Greater Arab Free Trade Area, sometimes called Pan-Arab Free Trade Area or simply Arab Free Trade Area (especially in French)
The full implementation of the Greater Arab Free Trade Area (Gafta) has the potential of achieving greater economic integration, QNB has said in an analysis.
Arab leaders are to approve a customs union - the first step to a common market - as well as a power grid and a rail network at their first economic summit in Kuwait, it was revealed yesterday.
The General Union of Chambers of Commerce, Industry, and Agriculture for Arab Countries said Saturday that the first Arab economic summit slated to be held on Jan. 19-20 will be a serious step to boost efforts to establish an Arab economic bloc.
As a regional grouping, the Arab countries have shown great interest in fostering their economic cooperation and integration, but with relatively limited success. A fresh attempt in this direction is in the offing with the holding of an Arab Economic Summit in Kuwait on January 19-20.
Arab states should not pursue the process of establishing the greater trade zone "because it won’t be useful," an Arab League official says
Yemen lost $154m during 2005-2007 due to gradual reduction for customs and tax tariff within the agreement of the biggest Arab Free Trade Zone
The president of the Association of Lebanese Industrialists questions the fate of the Arab Free Trade Agreement ten years after its actual implementation.
"We do not need a free trade agreement with the UAE as there is already the Pan-Arab Free Trade Agreement (PAFTA), which we will implement," Prime Minister Dr Nadeef said. PAFTA is an agreement to establish a pan-Arab free trade area by 2008.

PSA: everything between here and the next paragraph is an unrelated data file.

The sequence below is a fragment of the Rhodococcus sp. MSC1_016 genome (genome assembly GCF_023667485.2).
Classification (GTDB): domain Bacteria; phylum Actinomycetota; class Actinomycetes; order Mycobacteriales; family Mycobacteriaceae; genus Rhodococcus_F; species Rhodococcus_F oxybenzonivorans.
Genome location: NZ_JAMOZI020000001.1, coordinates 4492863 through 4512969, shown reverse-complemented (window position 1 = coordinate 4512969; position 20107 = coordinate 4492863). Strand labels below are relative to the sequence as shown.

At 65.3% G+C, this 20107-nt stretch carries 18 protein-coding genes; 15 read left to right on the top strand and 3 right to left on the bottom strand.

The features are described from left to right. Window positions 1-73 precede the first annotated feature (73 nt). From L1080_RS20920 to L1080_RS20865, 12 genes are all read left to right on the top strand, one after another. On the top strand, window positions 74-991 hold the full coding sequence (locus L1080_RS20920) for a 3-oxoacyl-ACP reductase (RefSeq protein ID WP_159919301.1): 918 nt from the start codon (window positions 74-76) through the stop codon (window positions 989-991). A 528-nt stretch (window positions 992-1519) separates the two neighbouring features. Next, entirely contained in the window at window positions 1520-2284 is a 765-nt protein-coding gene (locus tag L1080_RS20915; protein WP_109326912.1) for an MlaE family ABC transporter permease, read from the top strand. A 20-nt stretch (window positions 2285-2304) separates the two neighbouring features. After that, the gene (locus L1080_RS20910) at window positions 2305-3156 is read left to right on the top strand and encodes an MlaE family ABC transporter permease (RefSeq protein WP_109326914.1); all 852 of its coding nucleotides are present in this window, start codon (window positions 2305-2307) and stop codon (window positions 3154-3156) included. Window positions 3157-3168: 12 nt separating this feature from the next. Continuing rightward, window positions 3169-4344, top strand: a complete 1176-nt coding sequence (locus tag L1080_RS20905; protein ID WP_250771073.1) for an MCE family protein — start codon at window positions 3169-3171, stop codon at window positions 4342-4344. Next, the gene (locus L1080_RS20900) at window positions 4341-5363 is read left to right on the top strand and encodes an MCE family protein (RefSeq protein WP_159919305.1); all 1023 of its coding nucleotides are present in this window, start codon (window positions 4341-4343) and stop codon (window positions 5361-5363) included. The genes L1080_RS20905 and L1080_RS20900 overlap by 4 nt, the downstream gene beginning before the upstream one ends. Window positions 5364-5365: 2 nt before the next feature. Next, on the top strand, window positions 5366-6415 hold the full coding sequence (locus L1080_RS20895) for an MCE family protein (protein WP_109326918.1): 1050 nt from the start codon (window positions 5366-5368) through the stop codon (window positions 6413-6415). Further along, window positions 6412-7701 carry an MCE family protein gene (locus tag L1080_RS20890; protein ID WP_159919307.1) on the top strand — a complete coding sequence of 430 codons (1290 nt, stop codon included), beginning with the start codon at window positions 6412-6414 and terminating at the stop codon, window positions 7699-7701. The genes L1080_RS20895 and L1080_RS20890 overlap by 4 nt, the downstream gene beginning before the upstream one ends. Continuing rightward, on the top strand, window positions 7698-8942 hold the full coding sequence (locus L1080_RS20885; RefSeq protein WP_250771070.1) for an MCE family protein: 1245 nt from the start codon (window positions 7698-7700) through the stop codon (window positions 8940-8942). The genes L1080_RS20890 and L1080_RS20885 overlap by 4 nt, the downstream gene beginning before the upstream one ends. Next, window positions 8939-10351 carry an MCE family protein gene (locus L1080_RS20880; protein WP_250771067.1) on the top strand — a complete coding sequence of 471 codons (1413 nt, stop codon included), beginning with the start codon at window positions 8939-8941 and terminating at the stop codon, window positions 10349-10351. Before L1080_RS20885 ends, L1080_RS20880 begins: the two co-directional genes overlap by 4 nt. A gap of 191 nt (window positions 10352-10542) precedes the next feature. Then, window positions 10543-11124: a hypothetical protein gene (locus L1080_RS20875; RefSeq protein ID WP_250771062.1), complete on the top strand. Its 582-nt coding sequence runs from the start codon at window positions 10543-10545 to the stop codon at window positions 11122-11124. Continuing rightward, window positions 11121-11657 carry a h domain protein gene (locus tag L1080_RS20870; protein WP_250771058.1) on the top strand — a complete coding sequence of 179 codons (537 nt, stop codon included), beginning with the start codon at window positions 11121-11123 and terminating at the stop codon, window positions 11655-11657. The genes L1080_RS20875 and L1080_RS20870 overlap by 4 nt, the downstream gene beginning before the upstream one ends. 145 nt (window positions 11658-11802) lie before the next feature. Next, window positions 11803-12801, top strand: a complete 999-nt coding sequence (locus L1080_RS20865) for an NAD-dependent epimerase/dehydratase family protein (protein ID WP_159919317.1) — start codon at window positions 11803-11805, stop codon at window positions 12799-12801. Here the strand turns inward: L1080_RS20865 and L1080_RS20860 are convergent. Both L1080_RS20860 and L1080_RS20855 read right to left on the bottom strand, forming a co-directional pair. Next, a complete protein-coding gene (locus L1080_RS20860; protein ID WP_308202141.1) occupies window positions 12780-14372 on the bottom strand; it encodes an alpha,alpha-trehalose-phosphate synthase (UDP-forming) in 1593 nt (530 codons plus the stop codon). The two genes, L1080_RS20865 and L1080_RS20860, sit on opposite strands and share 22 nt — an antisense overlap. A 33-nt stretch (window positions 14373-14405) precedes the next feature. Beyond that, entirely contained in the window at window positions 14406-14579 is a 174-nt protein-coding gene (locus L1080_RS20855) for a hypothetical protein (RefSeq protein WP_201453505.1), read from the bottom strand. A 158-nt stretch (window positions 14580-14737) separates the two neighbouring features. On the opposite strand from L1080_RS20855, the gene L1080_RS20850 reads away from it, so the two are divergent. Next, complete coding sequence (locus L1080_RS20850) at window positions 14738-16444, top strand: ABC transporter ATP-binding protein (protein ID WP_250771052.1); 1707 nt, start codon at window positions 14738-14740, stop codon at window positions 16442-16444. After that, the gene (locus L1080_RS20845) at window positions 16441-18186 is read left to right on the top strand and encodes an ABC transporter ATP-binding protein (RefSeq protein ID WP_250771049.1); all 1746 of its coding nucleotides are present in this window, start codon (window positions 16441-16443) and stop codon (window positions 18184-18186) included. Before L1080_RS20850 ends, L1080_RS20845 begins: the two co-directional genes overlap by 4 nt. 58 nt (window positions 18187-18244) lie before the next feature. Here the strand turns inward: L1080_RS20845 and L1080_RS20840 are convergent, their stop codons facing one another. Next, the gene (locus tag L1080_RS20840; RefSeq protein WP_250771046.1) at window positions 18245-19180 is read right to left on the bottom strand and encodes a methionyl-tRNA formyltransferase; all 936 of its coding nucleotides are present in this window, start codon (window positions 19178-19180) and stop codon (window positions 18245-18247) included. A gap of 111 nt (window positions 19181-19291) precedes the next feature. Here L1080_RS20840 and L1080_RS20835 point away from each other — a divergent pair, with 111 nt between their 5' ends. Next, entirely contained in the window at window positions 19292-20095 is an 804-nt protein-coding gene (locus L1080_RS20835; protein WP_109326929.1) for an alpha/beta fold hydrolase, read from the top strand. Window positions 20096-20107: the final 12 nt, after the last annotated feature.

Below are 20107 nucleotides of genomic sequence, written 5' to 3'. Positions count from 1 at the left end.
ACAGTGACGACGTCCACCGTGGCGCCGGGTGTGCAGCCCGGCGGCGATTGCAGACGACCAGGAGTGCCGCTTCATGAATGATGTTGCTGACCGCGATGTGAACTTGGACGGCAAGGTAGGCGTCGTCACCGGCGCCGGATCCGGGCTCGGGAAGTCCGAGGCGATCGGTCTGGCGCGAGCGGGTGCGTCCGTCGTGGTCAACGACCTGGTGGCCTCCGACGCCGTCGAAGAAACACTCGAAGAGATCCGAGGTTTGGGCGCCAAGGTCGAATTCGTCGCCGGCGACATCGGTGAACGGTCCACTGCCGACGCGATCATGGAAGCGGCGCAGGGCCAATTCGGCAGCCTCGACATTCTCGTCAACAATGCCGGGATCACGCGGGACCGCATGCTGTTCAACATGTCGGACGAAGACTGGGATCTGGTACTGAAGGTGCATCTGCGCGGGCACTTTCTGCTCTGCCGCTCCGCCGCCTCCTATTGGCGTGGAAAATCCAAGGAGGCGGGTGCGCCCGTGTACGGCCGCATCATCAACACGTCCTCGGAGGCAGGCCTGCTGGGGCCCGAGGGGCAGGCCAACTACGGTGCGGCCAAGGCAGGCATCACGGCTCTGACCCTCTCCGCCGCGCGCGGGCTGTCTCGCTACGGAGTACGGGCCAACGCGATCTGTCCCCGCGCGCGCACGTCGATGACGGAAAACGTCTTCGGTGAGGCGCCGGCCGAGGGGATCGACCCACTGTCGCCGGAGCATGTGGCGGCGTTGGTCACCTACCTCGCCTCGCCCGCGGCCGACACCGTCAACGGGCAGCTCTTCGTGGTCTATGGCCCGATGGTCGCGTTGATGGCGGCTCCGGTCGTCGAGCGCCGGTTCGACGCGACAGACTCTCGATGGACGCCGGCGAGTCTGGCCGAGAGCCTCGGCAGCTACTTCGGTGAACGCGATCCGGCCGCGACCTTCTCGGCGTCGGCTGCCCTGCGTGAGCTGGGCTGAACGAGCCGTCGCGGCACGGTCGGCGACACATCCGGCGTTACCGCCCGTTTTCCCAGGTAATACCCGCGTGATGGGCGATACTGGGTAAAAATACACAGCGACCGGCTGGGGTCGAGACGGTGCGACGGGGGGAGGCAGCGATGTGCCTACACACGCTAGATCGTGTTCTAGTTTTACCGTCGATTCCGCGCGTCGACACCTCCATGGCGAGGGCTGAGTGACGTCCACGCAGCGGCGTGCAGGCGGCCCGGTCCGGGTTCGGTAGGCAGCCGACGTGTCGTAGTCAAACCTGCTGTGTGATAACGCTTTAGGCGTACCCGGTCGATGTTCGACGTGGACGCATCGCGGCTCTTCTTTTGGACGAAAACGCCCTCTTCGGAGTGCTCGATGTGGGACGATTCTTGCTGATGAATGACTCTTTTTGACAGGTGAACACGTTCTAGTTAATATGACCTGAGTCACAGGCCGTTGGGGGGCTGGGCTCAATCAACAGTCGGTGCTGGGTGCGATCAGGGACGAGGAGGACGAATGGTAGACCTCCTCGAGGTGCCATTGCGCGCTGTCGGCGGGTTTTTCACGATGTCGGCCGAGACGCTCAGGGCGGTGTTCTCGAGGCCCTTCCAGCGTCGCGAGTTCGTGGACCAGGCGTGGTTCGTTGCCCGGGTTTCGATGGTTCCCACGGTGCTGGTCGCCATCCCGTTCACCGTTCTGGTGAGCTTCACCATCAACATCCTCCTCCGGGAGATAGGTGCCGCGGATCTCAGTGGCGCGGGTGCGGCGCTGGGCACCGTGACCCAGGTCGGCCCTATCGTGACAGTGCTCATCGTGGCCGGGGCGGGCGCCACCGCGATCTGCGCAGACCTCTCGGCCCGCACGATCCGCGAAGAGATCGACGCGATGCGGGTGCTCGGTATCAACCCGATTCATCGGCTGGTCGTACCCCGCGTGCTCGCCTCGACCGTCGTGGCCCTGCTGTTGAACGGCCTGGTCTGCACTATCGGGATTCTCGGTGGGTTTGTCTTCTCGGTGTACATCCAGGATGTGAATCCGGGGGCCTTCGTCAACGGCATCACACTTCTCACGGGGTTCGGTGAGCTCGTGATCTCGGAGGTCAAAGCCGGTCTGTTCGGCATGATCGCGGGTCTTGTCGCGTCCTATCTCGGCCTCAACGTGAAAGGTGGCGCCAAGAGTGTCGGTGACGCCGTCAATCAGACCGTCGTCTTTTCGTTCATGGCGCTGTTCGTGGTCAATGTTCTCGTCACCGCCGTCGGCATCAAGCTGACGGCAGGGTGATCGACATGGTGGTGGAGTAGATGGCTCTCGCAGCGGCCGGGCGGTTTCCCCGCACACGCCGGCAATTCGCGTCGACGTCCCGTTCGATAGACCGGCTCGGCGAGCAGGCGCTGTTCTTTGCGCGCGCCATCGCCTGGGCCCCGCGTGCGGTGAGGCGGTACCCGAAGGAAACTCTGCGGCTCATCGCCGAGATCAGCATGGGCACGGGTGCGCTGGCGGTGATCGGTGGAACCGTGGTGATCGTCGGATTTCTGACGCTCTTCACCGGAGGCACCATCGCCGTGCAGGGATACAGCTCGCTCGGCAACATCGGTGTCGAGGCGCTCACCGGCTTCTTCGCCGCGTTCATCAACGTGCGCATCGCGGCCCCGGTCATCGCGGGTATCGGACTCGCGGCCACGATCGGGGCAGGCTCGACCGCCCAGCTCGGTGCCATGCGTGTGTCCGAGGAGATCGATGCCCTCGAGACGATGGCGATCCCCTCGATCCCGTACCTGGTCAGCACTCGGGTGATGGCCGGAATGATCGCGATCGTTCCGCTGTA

The World Economic Forum on the Middle East concluded in Egypt last month with the drawing up of a list of objectives aimed at driving the growth of the regional economy. In the wake of these talks one thing is clear; business in many sectors is booming and Egypt’s manufacturing industry is reaping the rewards of the Arab Free Trade Agreement (AFTA).
The Arab Agricultural Engineers Union on Monday convened its 16th technical conference to discuss "Agricultural Integration under the Establishment of Greater Arab Free Trade Zone." The zone, which came into effect in late 2005, includes 18 member states and represents 94 per cent of all Arab trade.
The Great Arab Free Trade Area Agreement (GAFTA) was enforced in January 2005 after a 7-year preparatory transition period. This is the first joint Arab economic action likely to help the Arab countries gain huge profits in line with the regulations of the WTO, the venue absorbing regional economic blocs. Most probably, the results in the first experimental year were not up to the expectations.
Arabs have been trying for decades to establish some sort of economic cooperation between them, but without much luck.